The ride-sharing app Uber helped prevent more than 200 drunken driving-related deaths in 2019, according to economists who had access to the company's proprietary data.
“When we do the analysis with that neighborhood-level data, which no one else has used before, we find … neighborhoods that saw increases in Uber see decreases in alcohol-related traffic fatalities,” said David Lucas, an economist at the University of California, Berkeley, and the co-author of the report.
Lucas and fellow Berkeley economist Michael Anderson, whose paper was published in the National Bureau of Economic Research, found that Uber saved 214 people who would have died in a drunken driving accident in 2019, marking a reduction in deaths of about 6.1% from the year before. Traffic deaths in the United States overall declined by 4%.
The app’s effects on decreasing alcohol-related traffic deaths were most apparent during nights and weekends when people were most likely to be out drinking and needed a safe ride home.
“To the extent that ridesharing is a better substitute for driving for dining and entertainment trips, ridesharing activity should have stronger effects during the night than day,” the economists reported.
While the NBER study did not include data from other platforms, such as Lyft, Lucas said, “I don't think Lyft would be substantively different than Uber.” According to a June analysis from Bloomberg, more people, roughly 61%, used Uber in April, compared to about 26% who exclusively used Lyft.
This is not the first study that tried to measure the ride-sharing app’s effects on traffic deaths, but Lucas said previous studies had produced mixed results. For instance, a 2016 report out of the University of Southern California concluded that the entry of Uber services in major metropolitan areas did not have any noticeable effects on traffic fatalities due to drunken driving or traffic fatalities overall.
Other studies cross-referencing DUI records with growing Uber ridership in large cities found that the platform had a hand in preventing fatal drunken driving accidents. A team of physicians at the University of Texas Health Science Center at Houston, for example, analyzed DUI arrests and severe or fatal drunken driving-related trauma in the city between 2007 and 2019. Uber entered the Houston market in February 2014, and UT doctors found that the ride-sharing platform contributed to a 23.8% decrease in motor-vehicle collisions on Friday and Saturday nights. DUI arrests also decreased across the board, most notably on weekends.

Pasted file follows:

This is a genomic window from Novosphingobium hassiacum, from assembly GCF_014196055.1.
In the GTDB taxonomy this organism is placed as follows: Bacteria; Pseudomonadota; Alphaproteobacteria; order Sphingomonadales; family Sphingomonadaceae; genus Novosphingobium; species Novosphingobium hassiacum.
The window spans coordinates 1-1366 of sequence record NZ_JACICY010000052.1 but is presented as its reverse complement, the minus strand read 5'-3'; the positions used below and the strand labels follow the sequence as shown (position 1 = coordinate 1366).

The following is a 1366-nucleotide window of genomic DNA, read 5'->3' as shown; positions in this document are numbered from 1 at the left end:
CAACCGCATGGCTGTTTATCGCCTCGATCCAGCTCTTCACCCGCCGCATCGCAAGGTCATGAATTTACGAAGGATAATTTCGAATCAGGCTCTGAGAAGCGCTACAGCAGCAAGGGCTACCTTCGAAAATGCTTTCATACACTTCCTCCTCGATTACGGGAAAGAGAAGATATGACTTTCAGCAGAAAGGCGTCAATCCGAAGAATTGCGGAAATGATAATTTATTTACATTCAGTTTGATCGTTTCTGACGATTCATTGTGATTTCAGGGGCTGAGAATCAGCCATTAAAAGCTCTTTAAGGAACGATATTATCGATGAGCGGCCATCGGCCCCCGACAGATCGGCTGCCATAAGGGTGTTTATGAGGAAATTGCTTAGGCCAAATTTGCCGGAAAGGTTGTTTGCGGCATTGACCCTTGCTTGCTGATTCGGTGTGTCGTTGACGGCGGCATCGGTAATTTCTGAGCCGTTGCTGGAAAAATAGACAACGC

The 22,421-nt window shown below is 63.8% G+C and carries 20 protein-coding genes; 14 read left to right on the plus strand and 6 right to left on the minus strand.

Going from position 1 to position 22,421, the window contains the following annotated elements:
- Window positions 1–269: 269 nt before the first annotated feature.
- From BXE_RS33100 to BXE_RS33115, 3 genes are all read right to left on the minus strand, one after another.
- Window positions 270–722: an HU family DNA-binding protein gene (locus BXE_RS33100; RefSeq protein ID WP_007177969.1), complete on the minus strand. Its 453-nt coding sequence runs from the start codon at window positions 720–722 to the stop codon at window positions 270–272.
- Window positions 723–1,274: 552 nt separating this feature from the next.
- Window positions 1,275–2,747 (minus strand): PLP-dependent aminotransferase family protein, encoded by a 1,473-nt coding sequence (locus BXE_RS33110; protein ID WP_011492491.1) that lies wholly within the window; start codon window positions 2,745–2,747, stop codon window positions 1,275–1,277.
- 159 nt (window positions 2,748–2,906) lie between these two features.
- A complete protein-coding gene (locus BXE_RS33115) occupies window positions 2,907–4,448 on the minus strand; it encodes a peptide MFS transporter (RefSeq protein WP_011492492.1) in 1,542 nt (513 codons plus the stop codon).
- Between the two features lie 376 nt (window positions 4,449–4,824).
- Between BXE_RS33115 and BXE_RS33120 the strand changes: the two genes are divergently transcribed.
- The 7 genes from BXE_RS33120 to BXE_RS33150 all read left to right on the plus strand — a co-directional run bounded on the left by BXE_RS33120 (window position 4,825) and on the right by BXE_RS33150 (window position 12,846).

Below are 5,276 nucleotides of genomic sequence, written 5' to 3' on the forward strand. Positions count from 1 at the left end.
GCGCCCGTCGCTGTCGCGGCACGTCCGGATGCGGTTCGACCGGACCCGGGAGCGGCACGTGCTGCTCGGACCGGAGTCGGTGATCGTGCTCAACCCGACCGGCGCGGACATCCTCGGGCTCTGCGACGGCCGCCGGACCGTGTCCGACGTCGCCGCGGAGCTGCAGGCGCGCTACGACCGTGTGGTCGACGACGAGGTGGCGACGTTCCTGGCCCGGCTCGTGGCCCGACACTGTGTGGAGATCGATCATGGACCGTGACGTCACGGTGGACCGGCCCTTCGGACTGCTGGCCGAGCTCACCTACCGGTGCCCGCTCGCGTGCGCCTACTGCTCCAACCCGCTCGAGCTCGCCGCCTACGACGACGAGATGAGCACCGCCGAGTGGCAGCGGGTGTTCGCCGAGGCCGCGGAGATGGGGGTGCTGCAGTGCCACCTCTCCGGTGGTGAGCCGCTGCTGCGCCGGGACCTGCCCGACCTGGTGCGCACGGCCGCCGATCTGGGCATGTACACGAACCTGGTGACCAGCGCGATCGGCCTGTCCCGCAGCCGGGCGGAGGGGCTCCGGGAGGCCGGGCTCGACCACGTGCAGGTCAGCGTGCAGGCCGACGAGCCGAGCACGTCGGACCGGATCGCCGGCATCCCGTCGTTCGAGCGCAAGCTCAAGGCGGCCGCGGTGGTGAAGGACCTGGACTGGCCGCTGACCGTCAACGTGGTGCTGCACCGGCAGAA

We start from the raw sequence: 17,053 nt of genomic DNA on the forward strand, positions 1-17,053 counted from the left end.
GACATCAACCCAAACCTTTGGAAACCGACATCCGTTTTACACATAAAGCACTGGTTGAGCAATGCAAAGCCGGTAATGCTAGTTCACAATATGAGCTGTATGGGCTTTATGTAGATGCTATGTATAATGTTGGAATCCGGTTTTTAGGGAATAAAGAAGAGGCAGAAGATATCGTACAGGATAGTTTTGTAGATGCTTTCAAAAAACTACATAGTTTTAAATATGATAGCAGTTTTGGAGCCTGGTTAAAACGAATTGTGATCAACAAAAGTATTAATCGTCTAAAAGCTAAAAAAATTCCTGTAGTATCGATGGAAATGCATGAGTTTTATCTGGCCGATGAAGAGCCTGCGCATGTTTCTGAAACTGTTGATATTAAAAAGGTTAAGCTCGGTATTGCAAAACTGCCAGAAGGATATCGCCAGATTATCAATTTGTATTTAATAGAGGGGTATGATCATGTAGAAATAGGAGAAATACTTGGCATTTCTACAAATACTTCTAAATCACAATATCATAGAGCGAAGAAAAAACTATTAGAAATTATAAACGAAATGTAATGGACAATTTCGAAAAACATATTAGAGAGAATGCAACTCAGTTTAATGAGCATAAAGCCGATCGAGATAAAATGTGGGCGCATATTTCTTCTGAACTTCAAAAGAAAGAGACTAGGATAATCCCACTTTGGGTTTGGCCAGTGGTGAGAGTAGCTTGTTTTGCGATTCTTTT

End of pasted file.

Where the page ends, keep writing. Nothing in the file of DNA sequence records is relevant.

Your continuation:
Over 10,000 people died in drunken driving accidents in 2019, down by about 5.3% from the year before, according to data compiled by the Department of Transportation’s National Highway Traffic Safety Administration. Internal polling at Uber also found that at least 80% of riders said Uber has helped them avoid driving drunk and risking injury. One major caveat to NHTSA data is that police do not always measure the amount of alcohol in a driver’s system, and the actual death count is likely higher.
“Some fatal crashes with no reported alcohol involvement nevertheless involve alcohol, and we also estimate models that specify any fatal crash as the dependent variable,” the authors of the report said.
The report did not measure the effect of access to public transportation and taxis on drunken driving deaths, which is hard to estimate. Many states with high rates of alcohol-related traffic deaths, such as Mississippi, North Carolina, and Texas, have urban centers where buses, trains, and taxis are easy to find. But states with the lowest rates of traffic deaths linked to alcohol, such as Massachusetts and New York, also have large urban centers where alternatives to driving are easily accessible.
Still, the report’s authors concluded that Uber’s presence in any given city “can play an important role in reducing these deaths.”
Washington Examiner Videos
Original Author: Cassidy Morrison
Original Location: Uber ride-sharing prevented over 200 drunken driving deaths in 2019